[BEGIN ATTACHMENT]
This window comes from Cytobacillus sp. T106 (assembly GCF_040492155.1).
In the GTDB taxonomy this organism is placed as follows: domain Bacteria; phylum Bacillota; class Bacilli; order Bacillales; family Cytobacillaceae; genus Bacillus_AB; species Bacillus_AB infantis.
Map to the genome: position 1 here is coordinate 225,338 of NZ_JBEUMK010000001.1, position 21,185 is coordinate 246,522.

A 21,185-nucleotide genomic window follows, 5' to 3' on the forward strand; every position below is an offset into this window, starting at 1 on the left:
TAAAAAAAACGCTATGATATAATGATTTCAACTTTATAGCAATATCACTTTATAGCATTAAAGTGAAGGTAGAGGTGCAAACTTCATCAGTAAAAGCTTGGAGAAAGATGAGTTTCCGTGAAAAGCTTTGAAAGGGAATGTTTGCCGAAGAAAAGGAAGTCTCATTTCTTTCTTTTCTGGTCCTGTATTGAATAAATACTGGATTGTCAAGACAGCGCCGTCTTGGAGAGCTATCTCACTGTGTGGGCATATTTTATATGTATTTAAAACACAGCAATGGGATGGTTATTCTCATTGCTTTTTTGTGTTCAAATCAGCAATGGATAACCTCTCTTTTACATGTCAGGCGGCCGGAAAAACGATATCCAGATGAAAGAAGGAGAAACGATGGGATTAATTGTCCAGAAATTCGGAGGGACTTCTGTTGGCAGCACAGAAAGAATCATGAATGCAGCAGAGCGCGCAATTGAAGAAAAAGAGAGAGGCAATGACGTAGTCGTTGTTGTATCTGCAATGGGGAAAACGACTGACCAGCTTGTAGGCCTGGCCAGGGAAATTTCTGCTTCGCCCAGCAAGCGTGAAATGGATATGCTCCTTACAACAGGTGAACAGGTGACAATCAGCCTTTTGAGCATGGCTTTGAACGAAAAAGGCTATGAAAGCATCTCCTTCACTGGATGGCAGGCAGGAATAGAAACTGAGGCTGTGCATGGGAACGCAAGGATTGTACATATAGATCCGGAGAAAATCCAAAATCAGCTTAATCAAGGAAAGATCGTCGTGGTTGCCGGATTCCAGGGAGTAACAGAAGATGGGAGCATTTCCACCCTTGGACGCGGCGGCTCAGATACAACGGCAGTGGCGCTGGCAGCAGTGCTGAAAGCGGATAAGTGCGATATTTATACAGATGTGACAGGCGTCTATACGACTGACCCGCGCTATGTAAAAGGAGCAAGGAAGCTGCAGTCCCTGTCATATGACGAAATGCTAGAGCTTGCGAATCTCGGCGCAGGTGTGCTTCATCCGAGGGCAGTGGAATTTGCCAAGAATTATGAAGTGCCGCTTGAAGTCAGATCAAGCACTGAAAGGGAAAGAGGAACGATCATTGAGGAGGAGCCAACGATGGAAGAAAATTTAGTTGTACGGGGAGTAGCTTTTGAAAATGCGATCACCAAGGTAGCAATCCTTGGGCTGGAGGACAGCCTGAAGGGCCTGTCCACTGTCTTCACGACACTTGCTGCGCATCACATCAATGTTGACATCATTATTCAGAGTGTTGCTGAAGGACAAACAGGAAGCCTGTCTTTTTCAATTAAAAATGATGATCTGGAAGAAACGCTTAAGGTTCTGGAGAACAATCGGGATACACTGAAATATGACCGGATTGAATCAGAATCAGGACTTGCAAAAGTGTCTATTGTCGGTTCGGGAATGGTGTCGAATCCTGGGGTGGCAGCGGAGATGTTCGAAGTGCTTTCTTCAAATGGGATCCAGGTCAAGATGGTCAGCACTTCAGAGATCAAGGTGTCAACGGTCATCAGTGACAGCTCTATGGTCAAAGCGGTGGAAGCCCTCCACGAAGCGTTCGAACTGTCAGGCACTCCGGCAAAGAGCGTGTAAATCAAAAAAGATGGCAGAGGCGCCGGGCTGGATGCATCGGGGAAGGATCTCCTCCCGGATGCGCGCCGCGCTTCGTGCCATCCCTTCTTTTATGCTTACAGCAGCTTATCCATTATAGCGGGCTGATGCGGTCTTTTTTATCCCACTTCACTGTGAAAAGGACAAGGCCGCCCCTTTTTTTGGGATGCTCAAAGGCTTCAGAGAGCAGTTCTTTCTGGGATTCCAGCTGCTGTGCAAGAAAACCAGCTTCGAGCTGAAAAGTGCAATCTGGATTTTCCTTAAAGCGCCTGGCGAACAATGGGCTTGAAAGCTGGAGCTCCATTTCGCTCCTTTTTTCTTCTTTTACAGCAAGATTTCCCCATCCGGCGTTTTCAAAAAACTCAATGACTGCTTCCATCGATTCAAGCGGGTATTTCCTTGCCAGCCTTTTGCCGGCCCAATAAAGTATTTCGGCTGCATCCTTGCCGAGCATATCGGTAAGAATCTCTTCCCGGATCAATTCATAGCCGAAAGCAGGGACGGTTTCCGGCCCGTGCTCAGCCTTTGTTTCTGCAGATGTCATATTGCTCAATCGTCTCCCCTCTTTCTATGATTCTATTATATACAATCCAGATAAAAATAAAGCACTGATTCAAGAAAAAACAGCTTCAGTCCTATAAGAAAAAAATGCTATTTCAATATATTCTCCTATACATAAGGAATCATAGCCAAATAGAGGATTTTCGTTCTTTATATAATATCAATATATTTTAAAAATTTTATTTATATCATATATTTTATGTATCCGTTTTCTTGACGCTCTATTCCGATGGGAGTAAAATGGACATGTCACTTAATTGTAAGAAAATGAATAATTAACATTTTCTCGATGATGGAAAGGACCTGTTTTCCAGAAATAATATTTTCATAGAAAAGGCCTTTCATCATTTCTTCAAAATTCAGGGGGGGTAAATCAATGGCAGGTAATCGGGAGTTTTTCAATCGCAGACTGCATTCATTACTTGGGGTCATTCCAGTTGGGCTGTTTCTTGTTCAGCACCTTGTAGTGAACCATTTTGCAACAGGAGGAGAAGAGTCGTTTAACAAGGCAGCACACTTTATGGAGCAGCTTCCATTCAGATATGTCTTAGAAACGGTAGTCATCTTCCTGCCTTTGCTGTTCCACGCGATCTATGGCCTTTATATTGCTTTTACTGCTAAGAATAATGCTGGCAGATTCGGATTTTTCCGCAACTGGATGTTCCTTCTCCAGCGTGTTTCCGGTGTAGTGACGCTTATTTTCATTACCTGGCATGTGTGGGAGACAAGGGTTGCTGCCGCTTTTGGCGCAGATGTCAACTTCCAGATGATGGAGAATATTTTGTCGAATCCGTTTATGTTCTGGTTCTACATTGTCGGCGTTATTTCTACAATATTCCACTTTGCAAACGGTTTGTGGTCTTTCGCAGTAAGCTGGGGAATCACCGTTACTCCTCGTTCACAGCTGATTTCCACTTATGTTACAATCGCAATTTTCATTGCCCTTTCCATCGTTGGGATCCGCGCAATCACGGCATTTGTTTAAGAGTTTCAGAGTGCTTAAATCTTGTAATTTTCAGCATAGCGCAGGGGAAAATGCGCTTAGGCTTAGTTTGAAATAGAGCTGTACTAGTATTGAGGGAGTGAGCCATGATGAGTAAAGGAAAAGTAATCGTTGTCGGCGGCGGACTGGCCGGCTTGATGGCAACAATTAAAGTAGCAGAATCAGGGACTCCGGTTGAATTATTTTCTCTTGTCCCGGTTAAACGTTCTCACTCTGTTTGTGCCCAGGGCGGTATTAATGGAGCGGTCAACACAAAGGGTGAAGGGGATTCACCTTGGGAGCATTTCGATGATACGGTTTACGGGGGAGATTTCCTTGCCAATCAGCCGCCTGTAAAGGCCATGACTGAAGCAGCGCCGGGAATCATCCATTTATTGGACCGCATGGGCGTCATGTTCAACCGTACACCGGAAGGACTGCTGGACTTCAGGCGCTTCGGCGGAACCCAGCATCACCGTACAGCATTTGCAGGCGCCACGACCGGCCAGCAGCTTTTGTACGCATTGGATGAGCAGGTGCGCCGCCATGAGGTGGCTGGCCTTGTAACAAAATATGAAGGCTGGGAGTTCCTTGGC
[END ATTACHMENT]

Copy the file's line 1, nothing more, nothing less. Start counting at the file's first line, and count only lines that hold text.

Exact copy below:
This window comes from Cytobacillus sp. T106 (assembly GCF_040492155.1).